Egypt Defence and Security Report 2016
BMI View: Heightened domestic security issues - namely those associated with Islamic State, the MuslimBrotherhood, civil unrest as well as continuing regional tensions - will be the major concern for Egypt over2016, and this will in turn see to a strong rise in defence expenditure over the year. The majority of Egypt'scurrent spending will however, continue to be focused on anti-terrorism capabilities and the procurement ofadvanced weaponry from overseas suppliers as opposed to the development of a domestic defencemanufacturing sector. As al-Sisi's military regime attempts to ensure its grip on power, we expect defencespending to maintain its upward trajectory albeit to a lesser extent as the years go on, owing to broaderfiscal constraints given the country's weak economic outlook. Furthermore, high personnel costs - given thelarge armed force's size - and endemic corruption will also continue to draw funding away frommodernisation efforts.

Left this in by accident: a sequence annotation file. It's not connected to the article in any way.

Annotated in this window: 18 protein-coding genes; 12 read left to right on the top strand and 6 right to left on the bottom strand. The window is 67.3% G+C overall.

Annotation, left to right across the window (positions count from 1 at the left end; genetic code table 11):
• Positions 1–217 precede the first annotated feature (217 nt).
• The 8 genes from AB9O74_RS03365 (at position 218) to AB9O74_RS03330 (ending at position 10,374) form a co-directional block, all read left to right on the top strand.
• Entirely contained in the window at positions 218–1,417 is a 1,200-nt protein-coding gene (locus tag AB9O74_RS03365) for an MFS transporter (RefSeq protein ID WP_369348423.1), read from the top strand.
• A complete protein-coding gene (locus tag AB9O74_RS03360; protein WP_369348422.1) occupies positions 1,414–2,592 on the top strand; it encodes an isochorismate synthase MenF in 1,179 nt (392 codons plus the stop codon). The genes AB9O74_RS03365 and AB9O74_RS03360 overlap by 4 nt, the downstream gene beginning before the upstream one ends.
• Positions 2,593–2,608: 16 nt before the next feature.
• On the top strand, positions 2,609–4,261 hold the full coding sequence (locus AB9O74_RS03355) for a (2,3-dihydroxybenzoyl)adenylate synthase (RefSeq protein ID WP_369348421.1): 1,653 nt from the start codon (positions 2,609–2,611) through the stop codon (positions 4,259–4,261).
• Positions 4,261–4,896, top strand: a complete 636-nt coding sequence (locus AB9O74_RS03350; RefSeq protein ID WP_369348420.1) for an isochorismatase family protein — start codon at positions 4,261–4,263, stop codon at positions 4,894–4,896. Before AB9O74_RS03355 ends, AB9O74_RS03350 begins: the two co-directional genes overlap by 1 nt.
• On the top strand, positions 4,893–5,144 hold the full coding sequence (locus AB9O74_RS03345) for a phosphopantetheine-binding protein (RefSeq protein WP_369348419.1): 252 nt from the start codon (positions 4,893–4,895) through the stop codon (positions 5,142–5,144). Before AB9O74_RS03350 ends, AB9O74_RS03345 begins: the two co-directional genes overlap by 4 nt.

In March 2016, Egypt's parliament agreed to USD3.7bn in French loans to finance armamentprocurements from France. The money will reportedly go toward a variety of equipment andhardware across the Navy, Army, and Air Force.
In February 2016 Egypt received three new Rafale fighter jets from France. According to Egypt's AlAhram weekly, Egypt already received three Rafale fighter jets in July; the remaining 18 will bedelivered in batches within the next two years.
Demonstrations amongst the Egyptian youth continue in the Nile Delta, which we suspect has thepotential to be the Achilles heel of the al-Sisi's regime. The collective punishment of entire communitiesin the Sinai also places the army at risk of losing the battle of hearts and minds against extremism.
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